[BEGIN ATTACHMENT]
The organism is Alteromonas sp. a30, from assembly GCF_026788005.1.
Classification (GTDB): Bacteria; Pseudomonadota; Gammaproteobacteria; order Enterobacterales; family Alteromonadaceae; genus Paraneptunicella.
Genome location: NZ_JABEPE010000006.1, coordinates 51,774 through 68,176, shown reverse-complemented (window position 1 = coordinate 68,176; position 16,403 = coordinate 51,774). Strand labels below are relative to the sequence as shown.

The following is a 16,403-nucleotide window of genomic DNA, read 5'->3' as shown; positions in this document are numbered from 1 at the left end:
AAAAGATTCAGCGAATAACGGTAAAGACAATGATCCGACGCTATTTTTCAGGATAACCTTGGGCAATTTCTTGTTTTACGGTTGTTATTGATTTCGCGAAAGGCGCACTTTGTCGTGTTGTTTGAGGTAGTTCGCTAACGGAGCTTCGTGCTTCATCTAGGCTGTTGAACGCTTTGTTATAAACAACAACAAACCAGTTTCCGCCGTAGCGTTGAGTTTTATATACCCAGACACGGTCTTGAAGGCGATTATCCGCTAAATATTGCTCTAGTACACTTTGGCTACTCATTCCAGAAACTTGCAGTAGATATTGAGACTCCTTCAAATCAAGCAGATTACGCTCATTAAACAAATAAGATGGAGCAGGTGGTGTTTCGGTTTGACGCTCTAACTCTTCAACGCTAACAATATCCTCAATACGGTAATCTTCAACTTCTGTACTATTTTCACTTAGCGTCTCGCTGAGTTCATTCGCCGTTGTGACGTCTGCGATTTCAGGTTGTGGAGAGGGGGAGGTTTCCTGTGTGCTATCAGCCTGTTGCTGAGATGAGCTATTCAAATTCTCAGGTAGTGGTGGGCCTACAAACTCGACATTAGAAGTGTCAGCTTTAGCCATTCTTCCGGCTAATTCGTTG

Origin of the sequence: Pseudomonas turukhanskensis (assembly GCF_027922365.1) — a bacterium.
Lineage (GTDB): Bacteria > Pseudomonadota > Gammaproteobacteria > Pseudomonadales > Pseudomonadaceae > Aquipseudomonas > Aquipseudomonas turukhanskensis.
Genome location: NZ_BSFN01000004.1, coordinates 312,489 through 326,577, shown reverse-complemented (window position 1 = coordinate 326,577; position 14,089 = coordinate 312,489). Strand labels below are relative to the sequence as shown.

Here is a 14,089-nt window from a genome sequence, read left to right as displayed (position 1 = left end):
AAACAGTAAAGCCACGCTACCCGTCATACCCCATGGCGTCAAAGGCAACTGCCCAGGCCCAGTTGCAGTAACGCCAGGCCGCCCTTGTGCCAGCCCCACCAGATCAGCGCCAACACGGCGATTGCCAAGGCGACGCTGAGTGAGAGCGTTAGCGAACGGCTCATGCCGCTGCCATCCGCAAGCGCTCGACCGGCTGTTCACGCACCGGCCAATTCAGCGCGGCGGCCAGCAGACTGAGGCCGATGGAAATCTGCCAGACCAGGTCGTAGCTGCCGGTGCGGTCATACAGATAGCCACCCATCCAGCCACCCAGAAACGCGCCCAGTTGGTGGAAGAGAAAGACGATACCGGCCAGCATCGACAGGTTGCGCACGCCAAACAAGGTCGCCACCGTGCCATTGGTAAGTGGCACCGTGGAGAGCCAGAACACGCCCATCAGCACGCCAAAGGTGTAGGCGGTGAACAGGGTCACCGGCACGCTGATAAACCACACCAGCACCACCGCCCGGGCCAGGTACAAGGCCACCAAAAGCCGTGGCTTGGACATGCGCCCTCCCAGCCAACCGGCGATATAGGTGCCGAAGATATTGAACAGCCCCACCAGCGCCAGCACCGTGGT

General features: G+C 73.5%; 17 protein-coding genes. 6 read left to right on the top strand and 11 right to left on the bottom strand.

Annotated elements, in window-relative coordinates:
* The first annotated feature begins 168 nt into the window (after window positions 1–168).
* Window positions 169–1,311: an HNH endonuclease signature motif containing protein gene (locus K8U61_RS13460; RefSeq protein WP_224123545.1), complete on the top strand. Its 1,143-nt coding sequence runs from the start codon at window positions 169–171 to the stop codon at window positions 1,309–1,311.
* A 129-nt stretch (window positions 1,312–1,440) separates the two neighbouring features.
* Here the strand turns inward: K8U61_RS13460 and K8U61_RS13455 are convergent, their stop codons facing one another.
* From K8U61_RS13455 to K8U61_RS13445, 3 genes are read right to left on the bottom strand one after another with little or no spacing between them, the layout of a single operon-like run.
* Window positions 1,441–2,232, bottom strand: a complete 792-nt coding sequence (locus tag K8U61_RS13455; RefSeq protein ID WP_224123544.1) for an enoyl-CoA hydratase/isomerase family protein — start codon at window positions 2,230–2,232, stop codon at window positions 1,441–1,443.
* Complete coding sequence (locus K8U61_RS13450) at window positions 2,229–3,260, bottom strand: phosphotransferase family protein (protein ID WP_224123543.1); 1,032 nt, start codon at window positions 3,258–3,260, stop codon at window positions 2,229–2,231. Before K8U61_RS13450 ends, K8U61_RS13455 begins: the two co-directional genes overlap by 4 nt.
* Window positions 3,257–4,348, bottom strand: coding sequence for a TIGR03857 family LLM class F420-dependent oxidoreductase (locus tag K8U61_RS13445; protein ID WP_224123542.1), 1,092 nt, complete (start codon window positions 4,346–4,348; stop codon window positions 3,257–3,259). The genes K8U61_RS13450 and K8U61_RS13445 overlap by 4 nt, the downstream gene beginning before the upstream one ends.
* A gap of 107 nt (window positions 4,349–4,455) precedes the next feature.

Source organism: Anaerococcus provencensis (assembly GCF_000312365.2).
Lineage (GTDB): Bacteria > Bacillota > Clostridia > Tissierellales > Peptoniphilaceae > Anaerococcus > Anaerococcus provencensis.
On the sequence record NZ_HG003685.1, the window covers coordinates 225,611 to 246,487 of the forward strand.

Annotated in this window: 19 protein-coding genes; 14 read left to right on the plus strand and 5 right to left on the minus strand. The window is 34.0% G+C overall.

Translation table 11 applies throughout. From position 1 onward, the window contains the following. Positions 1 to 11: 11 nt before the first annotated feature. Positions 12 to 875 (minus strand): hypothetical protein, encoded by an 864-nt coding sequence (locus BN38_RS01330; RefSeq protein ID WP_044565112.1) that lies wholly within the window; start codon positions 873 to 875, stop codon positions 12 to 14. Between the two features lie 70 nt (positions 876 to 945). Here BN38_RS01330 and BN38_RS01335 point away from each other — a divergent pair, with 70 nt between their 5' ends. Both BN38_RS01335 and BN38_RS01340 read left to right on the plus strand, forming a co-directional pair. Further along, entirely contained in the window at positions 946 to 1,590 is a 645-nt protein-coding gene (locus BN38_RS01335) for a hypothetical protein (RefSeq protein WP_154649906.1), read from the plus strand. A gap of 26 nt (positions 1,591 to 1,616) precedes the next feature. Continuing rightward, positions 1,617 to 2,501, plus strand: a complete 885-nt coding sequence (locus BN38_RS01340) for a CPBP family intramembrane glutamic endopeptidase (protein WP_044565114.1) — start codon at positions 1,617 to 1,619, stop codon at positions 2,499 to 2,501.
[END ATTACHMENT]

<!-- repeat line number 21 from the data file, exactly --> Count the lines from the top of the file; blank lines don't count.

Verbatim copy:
* A gap of 107 nt (window positions 4,349–4,455) precedes the next feature.